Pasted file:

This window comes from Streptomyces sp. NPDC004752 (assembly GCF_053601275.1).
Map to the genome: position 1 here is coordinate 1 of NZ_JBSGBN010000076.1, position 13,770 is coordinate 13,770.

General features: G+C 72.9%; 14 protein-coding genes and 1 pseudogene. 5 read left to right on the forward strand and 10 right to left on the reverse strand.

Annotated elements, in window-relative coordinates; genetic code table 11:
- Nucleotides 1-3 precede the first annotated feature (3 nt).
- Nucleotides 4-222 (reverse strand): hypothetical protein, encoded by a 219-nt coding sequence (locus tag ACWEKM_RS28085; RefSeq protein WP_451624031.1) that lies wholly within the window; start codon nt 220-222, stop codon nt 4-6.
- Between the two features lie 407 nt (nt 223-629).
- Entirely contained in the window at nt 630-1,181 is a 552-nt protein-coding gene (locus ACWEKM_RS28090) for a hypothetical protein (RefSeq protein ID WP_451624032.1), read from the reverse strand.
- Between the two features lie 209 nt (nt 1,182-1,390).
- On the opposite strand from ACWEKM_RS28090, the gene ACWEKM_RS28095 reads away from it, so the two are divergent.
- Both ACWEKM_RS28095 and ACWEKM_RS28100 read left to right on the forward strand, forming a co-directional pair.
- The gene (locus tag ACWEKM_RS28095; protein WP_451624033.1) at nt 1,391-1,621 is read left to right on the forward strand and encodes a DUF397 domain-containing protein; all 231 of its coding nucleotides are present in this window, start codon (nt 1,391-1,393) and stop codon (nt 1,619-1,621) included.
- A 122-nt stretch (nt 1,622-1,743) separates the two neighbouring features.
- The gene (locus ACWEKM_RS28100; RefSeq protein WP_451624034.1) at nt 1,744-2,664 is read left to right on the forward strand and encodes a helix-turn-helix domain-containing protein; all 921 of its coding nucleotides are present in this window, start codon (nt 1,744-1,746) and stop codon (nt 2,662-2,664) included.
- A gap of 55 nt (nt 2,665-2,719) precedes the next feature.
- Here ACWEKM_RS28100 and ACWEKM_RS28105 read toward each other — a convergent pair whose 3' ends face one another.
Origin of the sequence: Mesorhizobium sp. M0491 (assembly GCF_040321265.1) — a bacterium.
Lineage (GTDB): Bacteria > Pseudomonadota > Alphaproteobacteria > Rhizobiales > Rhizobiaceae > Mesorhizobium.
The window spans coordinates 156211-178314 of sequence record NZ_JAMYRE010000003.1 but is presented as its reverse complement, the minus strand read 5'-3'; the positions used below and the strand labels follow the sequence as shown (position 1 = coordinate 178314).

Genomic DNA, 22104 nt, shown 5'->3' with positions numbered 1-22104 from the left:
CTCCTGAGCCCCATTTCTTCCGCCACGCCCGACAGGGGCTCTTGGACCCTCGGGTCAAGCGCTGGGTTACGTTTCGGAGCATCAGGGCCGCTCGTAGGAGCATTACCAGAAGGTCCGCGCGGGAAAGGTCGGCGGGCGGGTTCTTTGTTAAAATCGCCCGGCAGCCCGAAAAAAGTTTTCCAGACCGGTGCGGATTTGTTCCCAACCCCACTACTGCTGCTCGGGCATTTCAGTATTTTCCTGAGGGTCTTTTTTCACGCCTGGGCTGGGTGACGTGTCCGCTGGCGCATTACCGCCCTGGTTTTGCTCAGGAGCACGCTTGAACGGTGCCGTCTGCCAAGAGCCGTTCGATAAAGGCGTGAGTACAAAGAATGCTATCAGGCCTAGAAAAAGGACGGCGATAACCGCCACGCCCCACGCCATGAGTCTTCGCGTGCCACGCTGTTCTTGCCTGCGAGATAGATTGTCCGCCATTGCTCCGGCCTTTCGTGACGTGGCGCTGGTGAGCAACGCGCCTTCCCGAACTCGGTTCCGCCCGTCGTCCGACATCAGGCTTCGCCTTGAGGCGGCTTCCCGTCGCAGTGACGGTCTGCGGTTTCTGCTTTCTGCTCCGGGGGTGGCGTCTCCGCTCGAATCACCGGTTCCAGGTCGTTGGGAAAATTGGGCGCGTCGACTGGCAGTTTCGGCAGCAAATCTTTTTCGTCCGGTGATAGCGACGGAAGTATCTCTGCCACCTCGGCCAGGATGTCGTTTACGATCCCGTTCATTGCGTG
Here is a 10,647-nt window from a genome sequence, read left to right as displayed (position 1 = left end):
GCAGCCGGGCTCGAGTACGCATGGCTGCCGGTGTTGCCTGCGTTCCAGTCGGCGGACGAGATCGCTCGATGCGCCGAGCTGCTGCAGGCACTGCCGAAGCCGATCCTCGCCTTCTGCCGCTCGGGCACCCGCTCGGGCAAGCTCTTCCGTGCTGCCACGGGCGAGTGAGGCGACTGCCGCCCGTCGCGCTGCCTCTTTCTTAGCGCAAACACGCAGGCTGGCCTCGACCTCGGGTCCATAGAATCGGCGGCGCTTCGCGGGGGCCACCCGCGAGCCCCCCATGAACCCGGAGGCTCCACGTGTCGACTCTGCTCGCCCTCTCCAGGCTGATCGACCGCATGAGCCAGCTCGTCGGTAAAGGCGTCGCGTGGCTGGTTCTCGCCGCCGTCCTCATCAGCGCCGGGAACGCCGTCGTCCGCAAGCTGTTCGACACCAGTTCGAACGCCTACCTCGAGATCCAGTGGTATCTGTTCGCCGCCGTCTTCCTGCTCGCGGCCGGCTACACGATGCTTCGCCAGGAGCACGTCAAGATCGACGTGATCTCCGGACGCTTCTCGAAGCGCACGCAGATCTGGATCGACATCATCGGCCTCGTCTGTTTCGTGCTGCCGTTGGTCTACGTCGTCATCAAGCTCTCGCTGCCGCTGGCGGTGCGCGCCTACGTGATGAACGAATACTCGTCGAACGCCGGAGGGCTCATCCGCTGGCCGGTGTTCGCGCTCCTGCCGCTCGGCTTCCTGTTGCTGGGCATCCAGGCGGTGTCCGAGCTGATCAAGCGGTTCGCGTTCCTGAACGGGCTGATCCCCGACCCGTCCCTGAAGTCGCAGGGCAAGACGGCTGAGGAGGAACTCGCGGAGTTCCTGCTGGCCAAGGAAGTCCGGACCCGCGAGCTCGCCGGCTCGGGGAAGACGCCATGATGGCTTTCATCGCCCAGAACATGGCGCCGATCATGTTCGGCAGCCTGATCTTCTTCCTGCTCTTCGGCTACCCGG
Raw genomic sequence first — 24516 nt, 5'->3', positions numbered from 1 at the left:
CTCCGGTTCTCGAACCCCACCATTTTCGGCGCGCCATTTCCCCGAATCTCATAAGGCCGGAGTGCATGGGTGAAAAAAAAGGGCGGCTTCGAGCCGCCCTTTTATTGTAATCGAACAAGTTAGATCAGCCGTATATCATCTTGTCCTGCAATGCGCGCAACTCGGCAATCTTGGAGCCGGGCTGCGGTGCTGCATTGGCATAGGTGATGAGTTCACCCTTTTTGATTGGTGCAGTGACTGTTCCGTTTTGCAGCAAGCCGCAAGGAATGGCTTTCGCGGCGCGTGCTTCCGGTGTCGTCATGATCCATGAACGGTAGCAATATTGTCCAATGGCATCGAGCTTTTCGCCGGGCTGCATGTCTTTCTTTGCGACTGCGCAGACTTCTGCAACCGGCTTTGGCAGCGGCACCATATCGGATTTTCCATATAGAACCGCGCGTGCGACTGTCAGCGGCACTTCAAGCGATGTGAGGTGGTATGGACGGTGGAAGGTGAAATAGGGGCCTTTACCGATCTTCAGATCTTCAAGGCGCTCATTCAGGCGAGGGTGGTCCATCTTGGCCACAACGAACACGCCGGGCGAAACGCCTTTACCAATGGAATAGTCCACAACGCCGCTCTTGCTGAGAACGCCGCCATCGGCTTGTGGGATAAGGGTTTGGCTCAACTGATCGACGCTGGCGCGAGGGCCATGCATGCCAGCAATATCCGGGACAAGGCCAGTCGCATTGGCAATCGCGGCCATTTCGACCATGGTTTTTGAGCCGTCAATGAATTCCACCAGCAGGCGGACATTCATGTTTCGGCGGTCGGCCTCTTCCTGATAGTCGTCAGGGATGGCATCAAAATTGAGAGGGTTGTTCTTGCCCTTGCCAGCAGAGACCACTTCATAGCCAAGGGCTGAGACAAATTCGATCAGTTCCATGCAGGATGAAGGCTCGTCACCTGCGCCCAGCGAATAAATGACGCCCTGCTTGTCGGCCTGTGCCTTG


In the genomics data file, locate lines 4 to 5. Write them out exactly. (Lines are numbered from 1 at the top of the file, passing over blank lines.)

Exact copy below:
Annotated elements, in window-relative coordinates; genetic code table 11:
- Nucleotides 1-3 precede the first annotated feature (3 nt).